Changing face of Colombo
COLOMBO, 25 July 2013: Sri Lanka has signed a deal with a Chinese company to build a US $1.4 billion city complex on reclaimed land near the harbour of the capital Colombo, an official said Wednesday.
The state-run Sri Lanka Ports Authority (SLPA) will reclaim 230 hectares (568 acres) next to the new Colombo South port, said SLPA chairman Priyath Bandu Wickrama.
He said the SLPA finalised a deal under which China Communications Construction Company Limited (CCCC) will invest US$1.43 billion to build a “Port City” that will change the coastline in the capital.
“We have finalised the deal with CCCC and construction will begin by September. We hope to complete the land reclamation within 39 months,” he added, without saying when the deal was struck.
He said the SLPA planned a new 22-floor headquarters, hotels, apartments and recreational activities on the reclaimed land. The CCCC will be given 50 hectares (123 acres) of the land on a 99-year lease.
Several international hotels, including Hong Kong-based Shangri La are building hotels in Sri Lanka to cash in on the island’s post-war growth after troops crushed Tamil rebels and ended 37 years of ethnic war in May 2009.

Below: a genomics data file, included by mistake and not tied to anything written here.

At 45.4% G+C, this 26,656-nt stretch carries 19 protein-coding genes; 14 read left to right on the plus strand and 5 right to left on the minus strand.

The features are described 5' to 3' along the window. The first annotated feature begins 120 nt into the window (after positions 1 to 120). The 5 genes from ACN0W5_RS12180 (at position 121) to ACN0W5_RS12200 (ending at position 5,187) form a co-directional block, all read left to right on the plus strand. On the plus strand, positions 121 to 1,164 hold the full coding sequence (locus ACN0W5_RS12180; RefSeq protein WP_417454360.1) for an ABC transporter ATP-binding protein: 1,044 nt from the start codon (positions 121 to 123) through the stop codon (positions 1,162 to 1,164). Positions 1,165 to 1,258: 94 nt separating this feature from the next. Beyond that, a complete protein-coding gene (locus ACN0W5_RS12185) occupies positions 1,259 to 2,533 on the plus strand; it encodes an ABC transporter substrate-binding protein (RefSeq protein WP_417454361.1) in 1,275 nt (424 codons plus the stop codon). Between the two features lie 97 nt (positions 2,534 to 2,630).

Chinese companies have emerged as key infrastructure partners and have already built air and sea ports, highways and railroads on the Indian Ocean island, which is strategically located along East-West trade routes.
The first phase of a US$500 million container port next to the main Colombo harbour is due to open next month and bring Sri Lanka on a par with port facilities in Singapore and Dubai, Wickrama said.
China Harbour Engineering will have control over the new Colombo South Harbour for 35 years and it will compete with the existing state-run facilities as well as privately-owned container terminals within the large Colombo port.
Wickrama discounted fears that China was throwing a “string of pearls” or a geographical circle of influence, around the regional superpower India. He said Sri Lankan ports would not be allowed to engage in any military activity.
“For us, it is purely a commercial interest to develop our ports. We will not allow any military base at our ports nor will we allow them to be used for any strategic military purpose,” he added.
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